In the embodiment shown in FIG. 1, there is also provided a clip 90 attached to the outside of the housing. The clip 90 is provided to make the device 10 more convenient to carry around. In particular, the clip 90 allows one to carry the device 10 like a pen by clipping it onto, for example, one's shirt pocket.
In operation, the empty apparatus of the invention is prepared for loading of fish hooks. The apparatus should be in the starting, biased position such that the cam 60 and plunger 50 are in the rear-most position of the cam riding groove 62 due to the action of the spring 70. At this point, a fish hook can be loaded into the apparatus. The apparatus is turned upside down such that the open reloading slot 80 is facing up. The first fish hook is loaded by dropping the fish hook into reloading slot 80 with the eye portion of the fish hook entering reloading slot 80 first. As the fish hook drops into the housing, the eye portion will slip past the loading groove aligned just below reloading slot 80. As the eye portion drops into its position in the eye groove 30, the hook portion drops right into position around approximately the loading groove of spiral groove 26.
At this point, the first fish hook has been loaded. In order to load the next fish hook, the first fish hook must be advanced to the next groove, toward the front end of spiral groove 26 in order to make room for the next fish hook. The first fish hook is moved forward in the following manner. The back end 54 of the plunger is pushed forward, toward the front end 16 of the housing. As the plunger is moving toward the front end of the housing, shaft 20 begins to rotate. As the shaft 20 rotates, the first fish hook will begin to move toward the front end 22 of shaft 20 due to the spiraling action of the spiral groove 26.
The plunger 50 is pushed forward as far as it will go, and is then released. Upon release, the spring will force the plunger to move back to the biased, starting position. Due to cooperation of the offset angles of the cam riding groove 62 and the pitch of groove 62, once the plunger has returned to the starting, biased position, the shaft 20 has made one complete rotation. As such, the loading groove held by the first fish hook on the spiral groove has now been vacated as the first fish hook has moved forward to the next groove. At this point, the next fish hook can be loaded as described above.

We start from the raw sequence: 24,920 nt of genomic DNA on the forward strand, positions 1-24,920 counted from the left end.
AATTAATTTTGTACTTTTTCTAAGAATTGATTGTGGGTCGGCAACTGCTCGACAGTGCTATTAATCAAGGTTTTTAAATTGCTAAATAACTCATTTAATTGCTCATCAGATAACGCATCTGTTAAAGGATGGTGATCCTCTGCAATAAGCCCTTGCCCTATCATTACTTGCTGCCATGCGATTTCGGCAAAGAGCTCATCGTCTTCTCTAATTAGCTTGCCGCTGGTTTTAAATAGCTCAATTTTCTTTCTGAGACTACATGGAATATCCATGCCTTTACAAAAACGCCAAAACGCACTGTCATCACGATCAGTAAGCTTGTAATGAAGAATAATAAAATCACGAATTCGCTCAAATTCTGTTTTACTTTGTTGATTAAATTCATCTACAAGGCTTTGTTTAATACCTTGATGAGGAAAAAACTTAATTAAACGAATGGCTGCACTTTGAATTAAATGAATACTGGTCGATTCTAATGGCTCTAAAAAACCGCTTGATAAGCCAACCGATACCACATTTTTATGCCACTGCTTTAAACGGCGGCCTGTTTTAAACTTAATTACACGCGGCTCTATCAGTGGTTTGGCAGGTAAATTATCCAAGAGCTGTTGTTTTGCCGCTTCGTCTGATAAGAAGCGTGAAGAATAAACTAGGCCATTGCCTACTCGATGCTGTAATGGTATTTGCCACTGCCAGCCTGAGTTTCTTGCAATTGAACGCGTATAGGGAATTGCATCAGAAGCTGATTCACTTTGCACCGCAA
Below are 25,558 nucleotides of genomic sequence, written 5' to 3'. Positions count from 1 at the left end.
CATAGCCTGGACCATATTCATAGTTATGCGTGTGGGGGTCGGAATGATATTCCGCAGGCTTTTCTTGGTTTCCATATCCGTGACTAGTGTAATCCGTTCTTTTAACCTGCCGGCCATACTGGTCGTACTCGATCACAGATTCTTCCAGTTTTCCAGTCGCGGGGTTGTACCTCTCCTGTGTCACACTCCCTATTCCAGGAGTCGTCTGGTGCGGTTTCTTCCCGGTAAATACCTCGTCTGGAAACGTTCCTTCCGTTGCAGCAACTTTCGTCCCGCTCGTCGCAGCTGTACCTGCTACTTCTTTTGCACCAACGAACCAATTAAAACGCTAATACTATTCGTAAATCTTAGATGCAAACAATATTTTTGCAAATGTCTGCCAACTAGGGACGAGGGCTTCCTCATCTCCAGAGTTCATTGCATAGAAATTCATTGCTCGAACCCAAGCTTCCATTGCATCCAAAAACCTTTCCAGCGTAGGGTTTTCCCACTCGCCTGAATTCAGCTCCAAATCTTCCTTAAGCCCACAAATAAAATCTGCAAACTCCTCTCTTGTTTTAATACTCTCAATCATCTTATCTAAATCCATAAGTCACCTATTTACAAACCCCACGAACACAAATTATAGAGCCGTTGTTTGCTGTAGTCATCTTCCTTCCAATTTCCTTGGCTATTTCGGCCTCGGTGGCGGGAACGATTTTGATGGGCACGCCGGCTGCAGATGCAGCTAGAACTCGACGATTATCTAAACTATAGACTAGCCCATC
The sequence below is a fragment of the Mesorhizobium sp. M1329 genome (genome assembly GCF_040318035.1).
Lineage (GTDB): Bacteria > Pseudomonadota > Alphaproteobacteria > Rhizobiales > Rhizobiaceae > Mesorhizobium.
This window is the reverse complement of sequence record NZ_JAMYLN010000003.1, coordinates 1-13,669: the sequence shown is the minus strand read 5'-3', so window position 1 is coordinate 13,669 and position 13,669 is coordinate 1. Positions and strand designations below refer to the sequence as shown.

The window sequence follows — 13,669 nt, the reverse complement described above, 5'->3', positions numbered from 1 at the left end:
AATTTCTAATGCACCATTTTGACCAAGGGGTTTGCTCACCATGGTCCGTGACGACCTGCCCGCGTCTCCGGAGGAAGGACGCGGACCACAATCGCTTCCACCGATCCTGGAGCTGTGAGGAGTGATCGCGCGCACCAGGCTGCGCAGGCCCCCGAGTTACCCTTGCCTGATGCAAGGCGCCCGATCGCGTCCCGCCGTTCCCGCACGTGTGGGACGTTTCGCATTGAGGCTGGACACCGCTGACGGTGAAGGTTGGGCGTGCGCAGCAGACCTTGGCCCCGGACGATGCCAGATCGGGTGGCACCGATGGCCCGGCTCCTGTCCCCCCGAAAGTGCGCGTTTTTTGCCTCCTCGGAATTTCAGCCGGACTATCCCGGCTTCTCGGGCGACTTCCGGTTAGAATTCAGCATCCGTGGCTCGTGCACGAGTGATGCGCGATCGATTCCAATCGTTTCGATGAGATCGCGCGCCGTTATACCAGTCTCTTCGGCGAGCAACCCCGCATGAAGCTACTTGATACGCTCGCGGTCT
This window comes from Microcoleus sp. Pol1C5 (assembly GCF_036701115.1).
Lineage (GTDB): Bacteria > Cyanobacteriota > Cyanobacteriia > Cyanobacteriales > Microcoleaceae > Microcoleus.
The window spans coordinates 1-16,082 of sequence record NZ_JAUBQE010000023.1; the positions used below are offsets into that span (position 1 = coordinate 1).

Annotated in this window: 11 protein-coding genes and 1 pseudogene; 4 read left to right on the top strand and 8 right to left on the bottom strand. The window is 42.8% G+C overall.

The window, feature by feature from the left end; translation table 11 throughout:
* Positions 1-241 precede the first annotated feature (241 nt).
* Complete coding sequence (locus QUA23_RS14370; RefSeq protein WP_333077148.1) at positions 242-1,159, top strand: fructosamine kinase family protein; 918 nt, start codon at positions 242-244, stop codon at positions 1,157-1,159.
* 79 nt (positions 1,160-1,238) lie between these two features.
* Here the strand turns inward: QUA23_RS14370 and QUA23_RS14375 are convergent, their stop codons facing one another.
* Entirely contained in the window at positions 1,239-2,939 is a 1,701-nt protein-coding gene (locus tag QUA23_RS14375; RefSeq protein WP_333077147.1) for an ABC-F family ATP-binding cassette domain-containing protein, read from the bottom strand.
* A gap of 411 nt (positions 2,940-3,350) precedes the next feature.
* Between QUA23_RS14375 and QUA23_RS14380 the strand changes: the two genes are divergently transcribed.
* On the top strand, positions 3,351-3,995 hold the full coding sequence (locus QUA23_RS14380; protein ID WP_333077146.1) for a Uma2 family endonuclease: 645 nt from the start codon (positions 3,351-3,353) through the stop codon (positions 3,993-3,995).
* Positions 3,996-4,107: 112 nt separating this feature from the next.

This process is continued until the first fish hook reaches the threading groove. The threading groove is preferably located approximately at the last groove of the spiral groove 26 nearest the open front end 16 of the housing. When the first fish hook is in the threading groove, the eye portion of that fish hook is aligned with slotted opening 40. Now the apparatus is loaded and the fish hooks are ready for threading and subsequent dispensing. The device can be taken to the fishing site while loaded. In fact, the fish hooks can be contained in this manner in the device for as long as desired.
As just described, the eye portion of the first fish hook will be sitting directly in the slotted opening. When the time comes to thread the fish hook, a fishing line is run through one side of the slotted opening, through the eye portion, and out the other side of the slotted opening. The fishing line is then tied onto the eye portion. Any nature of knot may be tied at this point. However, the easiest way to tie the knot is for the user to grasp device 10 and twist it to form several twists in the fish line. As such, a "fisherman's knot" can be readily completed by pulling on the fish line.
Once tied, the fish hook is ready for dispensing. As such, the plunger is again pushed down and released, causing the shaft 20 to rotate one complete rotation. The tied first fish hook is dispensed and the second fish hook is moved into the threading groove, ready to be threaded. The fishing line which was tied to the first fish hook slides through the slot 42 of the slotted opening when the fish hook is dispensed. The dispensed fish hook is now tied to the fishing line and ready to be baited. This process is repeated each time a fish hook is to be threaded.
Those skilled in the art having the benefit of the teachings of the present invention as herein above set forth, can effect numerous modifications thereto. These modifications are to be construed as being encompassed within the scope of the present invention as set forth in the appended claims.
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|Mar 14, 2002||FPAY||Fee payment|
Year of fee payment: 4
|Feb 3, 2006||FPAY||Fee payment|
Year of fee payment: 8
|Feb 19, 2010||FPAY||Fee payment|
Year of fee payment: 12